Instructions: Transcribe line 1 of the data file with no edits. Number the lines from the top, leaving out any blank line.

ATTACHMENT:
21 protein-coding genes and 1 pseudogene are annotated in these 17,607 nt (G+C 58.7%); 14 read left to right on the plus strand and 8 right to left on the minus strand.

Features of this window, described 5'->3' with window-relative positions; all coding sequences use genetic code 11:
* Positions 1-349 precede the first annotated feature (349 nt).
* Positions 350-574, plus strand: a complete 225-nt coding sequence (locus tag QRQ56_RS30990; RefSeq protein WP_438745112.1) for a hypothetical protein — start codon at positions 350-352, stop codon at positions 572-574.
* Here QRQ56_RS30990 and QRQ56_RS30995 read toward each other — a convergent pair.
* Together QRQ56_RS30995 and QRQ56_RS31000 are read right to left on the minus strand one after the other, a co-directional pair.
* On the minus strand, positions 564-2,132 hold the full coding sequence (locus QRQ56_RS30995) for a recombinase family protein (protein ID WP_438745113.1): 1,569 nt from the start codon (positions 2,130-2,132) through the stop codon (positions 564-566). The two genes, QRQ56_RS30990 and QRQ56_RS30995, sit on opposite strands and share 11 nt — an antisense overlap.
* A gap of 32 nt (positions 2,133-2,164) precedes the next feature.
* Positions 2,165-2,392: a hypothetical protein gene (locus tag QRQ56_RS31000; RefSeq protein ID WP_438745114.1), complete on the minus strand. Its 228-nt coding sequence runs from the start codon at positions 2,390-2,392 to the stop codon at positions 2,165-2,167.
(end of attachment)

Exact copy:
21 protein-coding genes and 1 pseudogene are annotated in these 17,607 nt (G+C 58.7%); 14 read left to right on the plus strand and 8 right to left on the minus strand.